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European Court Says Russia Violated Rights Of Bolotnaya Protesters

Stepan Zimin (center) and Andrei Barabanov (right) look on during a hearing at a Moscow court in January 2014.
Stepan Zimin (center) and Andrei Barabanov (right) look on during a hearing at a Moscow court in January 2014.

The European Court of Human Rights (ECHR) has ruled that Russia violated the rights of three men who were jailed in connection with a protest on the eve of President Vladimir Putin's inauguration to his current term.

In a decision issued on January 30, the ECHR found that Russian authorities violated the rights of Andrei Barabanov, Aleksei Polikhovich, and Stepan Zimin during their detainment and prosecution over the protest on Moscow's Bolotnaya Square on May 6, 2012.

The court ordered Russia to pay Polikhovich and Zimin 12,500 euros ($15,500) each, and Barabanov 10,000 euros ($12,400).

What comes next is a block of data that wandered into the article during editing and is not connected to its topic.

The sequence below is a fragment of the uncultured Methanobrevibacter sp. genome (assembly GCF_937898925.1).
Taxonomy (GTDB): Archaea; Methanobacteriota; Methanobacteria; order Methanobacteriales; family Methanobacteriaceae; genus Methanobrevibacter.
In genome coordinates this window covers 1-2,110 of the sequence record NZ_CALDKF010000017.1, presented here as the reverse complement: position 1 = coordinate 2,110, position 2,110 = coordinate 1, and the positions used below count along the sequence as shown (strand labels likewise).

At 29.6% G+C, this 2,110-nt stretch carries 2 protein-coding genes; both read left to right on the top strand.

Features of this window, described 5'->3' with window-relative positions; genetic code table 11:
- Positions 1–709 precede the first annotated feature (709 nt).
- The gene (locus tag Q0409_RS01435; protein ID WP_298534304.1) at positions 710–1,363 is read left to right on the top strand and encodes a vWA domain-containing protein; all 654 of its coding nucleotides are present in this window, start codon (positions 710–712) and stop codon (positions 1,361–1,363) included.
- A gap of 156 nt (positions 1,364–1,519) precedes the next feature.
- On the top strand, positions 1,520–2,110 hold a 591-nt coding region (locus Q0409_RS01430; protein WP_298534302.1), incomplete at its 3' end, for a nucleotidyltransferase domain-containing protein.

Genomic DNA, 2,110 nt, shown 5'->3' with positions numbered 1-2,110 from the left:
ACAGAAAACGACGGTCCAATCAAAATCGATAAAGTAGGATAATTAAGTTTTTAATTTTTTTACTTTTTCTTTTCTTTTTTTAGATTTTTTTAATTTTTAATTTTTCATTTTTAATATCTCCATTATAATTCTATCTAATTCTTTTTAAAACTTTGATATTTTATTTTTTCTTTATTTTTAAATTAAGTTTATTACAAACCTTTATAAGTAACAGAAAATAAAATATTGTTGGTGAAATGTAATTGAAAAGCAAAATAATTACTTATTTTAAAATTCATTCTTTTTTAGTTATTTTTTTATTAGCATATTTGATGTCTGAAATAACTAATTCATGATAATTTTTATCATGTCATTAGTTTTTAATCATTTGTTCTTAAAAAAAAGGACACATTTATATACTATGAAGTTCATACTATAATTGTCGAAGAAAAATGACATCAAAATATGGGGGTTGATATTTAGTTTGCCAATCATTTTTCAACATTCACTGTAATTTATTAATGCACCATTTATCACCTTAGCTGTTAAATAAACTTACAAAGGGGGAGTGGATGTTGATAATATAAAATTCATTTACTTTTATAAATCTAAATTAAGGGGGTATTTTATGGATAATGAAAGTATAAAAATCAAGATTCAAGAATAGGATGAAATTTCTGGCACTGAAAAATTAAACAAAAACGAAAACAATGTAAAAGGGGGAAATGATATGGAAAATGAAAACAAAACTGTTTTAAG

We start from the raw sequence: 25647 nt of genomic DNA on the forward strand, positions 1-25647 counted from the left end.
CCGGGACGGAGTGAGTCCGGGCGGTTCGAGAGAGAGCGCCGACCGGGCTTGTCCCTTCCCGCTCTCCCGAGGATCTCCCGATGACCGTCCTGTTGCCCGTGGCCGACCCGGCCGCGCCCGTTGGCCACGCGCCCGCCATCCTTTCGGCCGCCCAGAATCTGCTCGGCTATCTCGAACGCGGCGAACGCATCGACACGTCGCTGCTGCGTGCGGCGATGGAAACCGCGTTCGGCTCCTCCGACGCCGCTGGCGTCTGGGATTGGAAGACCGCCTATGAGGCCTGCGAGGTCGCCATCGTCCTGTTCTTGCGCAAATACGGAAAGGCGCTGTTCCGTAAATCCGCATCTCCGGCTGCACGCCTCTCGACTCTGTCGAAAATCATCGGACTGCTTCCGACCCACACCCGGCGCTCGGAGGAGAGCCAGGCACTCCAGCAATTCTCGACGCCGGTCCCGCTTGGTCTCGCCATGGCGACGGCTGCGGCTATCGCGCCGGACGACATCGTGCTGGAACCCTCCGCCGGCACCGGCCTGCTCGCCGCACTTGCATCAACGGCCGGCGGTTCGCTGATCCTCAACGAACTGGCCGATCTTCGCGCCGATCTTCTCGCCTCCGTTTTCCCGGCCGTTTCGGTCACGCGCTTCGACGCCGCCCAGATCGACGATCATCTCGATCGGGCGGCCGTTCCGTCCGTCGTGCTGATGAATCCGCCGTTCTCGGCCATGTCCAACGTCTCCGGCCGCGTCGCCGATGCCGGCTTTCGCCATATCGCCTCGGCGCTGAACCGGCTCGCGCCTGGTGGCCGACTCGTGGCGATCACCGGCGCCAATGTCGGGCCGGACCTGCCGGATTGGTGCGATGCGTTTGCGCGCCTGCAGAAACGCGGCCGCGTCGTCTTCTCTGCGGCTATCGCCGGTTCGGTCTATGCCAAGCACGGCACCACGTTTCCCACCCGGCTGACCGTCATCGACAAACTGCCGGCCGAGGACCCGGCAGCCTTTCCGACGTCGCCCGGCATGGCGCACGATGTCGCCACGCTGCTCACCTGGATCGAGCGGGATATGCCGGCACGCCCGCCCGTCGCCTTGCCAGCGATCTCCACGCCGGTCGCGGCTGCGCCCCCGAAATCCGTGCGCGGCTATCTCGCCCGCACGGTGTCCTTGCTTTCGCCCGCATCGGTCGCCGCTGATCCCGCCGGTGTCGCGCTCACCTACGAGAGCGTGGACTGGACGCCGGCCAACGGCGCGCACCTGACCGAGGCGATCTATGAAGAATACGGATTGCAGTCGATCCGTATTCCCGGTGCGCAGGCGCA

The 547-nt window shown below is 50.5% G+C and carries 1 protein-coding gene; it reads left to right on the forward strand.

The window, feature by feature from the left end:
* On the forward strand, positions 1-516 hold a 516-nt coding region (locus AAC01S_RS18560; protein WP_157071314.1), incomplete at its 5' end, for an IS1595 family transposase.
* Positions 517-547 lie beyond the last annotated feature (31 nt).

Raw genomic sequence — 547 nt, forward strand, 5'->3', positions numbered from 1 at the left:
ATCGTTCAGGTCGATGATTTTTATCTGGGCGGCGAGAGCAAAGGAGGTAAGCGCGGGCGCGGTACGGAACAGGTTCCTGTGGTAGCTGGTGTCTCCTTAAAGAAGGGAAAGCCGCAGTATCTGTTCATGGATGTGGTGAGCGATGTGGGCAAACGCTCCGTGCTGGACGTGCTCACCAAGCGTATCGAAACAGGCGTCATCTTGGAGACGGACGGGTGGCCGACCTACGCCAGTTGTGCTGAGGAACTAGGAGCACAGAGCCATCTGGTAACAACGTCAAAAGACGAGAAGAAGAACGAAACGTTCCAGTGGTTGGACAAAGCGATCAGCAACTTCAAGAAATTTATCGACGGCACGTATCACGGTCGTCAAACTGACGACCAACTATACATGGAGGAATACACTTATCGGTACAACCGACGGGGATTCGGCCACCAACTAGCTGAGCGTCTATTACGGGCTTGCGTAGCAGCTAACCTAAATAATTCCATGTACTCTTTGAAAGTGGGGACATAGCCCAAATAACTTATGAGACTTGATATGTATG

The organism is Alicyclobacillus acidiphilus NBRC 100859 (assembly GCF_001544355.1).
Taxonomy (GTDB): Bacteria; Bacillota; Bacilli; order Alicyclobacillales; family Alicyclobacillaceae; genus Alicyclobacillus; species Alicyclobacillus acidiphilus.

The decisions supported the activists' claims that the authorities violated articles of the European Convention on Human Rights including a ban on torture, the right to liberty and security, and freedom of assembly and association.

More than 400 people were detained after clashes erupted at the 2012 protest. Police and protesters blame each another for the violence.

The rally was one of a series of large opposition protests sparked mainly by anger over evidence of widespread fraud in the December 2011 parliamentary elections and dismay at Putin's decision to return to the presidency after a four-year stint as prime minister.

More than 30 people were prosecuted in connection with the clashes, and more than 20 were sentenced to prison or served time in pretrial custody.

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